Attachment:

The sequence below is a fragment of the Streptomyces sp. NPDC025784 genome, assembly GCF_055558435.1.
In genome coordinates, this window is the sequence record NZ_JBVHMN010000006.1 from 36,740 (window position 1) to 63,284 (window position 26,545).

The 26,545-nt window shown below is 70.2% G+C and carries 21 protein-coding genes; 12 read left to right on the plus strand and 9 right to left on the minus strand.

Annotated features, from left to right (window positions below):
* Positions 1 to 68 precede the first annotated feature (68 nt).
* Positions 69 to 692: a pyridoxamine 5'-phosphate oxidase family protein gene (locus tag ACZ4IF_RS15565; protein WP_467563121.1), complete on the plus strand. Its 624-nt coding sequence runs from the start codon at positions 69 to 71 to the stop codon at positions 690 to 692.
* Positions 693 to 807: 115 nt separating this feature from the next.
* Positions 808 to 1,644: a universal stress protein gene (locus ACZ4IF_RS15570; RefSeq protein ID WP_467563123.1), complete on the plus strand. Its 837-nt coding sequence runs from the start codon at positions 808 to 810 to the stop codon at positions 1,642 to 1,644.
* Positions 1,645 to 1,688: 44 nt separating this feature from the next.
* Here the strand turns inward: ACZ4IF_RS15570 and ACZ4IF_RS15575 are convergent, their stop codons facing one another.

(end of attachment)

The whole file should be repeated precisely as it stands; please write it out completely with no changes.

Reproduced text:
The sequence below is a fragment of the Streptomyces sp. NPDC025784 genome, assembly GCF_055558435.1.
In genome coordinates, this window is the sequence record NZ_JBVHMN010000006.1 from 36,740 (window position 1) to 63,284 (window position 26,545).

The 26,545-nt window shown below is 70.2% G+C and carries 21 protein-coding genes; 12 read left to right on the plus strand and 9 right to left on the minus strand.

Annotated features, from left to right (window positions below):
* Positions 1 to 68 precede the first annotated feature (68 nt).
* Positions 69 to 692: a pyridoxamine 5'-phosphate oxidase family protein gene (locus tag ACZ4IF_RS15565; protein WP_467563121.1), complete on the plus strand. Its 624-nt coding sequence runs from the start codon at positions 69 to 71 to the stop codon at positions 690 to 692.
* Positions 693 to 807: 115 nt separating this feature from the next.
* Positions 808 to 1,644: a universal stress protein gene (locus ACZ4IF_RS15570; RefSeq protein ID WP_467563123.1), complete on the plus strand. Its 837-nt coding sequence runs from the start codon at positions 808 to 810 to the stop codon at positions 1,642 to 1,644.
* Positions 1,645 to 1,688: 44 nt separating this feature from the next.
* Here the strand turns inward: ACZ4IF_RS15570 and ACZ4IF_RS15575 are convergent, their stop codons facing one another.